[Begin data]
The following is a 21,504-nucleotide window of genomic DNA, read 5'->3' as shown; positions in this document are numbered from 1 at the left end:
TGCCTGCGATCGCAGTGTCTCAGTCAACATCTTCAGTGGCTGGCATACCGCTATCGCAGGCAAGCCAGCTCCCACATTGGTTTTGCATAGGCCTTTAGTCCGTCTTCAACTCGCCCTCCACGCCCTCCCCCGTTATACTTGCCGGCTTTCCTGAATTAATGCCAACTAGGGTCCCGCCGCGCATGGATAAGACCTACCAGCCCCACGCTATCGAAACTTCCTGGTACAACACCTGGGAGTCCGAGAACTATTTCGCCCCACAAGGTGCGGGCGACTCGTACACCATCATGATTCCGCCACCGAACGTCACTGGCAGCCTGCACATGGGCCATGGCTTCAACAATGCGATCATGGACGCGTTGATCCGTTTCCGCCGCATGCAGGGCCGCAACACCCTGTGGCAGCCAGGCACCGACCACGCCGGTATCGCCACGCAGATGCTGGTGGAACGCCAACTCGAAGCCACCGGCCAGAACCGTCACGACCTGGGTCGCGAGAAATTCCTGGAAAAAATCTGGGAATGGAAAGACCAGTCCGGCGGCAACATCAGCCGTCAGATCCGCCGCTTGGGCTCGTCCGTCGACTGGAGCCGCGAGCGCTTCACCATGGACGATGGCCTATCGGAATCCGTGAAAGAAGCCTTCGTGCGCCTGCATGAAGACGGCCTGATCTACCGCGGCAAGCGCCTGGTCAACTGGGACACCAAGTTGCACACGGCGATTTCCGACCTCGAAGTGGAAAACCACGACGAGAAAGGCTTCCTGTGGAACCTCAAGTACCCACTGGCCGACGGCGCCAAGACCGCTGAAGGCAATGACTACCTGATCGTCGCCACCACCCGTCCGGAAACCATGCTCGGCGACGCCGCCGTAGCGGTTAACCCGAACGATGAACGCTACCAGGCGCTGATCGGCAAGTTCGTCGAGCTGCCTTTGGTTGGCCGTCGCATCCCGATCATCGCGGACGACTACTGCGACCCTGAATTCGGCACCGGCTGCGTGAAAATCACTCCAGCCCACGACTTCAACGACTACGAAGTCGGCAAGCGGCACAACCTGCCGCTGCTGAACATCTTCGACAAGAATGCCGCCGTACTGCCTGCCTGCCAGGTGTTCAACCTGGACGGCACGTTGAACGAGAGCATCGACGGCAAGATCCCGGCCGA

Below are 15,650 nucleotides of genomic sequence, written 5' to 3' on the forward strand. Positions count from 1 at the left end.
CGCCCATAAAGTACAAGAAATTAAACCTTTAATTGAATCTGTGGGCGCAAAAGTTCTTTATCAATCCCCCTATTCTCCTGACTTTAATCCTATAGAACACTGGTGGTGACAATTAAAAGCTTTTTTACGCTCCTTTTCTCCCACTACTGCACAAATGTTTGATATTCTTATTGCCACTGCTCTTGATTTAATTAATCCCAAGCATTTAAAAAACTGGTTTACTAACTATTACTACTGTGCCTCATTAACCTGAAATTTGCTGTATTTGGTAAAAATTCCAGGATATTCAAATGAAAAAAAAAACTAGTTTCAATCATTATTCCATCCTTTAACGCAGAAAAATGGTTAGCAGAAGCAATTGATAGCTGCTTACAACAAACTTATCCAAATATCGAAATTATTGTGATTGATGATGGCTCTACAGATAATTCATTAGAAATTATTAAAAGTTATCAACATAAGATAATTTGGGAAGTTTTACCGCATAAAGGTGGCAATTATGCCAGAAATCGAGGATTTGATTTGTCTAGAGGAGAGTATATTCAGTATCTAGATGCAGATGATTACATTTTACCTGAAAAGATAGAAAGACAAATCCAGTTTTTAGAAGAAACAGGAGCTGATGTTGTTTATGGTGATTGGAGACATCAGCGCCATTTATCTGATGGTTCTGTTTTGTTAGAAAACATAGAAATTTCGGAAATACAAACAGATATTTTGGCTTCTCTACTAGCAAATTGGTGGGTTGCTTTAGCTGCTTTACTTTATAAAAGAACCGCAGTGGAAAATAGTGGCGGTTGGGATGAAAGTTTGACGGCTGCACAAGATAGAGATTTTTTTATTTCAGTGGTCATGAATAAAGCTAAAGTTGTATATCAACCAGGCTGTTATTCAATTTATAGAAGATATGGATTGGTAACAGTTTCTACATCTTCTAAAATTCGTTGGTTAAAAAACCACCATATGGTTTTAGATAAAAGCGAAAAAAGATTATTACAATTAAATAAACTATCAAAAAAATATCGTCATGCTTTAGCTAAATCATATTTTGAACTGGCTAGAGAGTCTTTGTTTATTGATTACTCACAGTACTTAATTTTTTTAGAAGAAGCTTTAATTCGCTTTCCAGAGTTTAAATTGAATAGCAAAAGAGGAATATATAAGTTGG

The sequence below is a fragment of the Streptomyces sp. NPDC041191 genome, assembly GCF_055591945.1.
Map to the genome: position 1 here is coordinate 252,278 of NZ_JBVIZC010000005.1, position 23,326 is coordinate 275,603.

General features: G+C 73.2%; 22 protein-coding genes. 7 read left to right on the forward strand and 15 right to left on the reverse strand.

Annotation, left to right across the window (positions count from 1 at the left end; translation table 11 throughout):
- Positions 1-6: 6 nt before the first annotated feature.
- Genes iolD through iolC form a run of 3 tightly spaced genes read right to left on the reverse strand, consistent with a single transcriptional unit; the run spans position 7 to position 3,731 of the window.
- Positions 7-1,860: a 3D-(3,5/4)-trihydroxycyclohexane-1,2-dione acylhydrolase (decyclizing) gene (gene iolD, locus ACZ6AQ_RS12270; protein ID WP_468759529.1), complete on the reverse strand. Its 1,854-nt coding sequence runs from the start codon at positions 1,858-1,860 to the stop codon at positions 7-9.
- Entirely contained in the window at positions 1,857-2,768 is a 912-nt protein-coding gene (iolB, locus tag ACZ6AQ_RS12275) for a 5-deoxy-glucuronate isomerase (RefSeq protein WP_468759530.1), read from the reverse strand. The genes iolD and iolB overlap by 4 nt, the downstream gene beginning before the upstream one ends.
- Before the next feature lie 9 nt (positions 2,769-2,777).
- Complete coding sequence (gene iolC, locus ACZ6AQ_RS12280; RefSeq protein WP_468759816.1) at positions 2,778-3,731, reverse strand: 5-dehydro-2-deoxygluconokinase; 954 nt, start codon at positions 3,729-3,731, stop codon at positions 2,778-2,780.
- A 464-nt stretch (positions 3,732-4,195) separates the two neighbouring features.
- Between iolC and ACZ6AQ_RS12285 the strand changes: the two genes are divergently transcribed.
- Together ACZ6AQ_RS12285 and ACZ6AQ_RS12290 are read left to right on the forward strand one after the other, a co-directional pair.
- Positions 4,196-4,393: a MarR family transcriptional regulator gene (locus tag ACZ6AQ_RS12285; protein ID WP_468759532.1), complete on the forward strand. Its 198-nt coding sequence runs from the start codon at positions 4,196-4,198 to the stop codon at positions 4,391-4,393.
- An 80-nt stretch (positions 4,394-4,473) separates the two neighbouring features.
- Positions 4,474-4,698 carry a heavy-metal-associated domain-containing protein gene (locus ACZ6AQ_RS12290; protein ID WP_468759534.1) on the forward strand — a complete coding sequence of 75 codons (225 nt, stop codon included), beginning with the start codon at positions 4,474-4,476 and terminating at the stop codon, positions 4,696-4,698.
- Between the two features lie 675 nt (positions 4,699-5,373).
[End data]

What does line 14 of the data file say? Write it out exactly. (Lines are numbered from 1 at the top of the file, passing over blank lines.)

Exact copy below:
- Complete coding sequence (gene iolC, locus ACZ6AQ_RS12280; RefSeq protein WP_468759816.1) at positions 2,778-3,731, reverse strand: 5-dehydro-2-deoxygluconokinase; 954 nt, start codon at positions 3,729-3,731, stop codon at positions 2,778-2,780.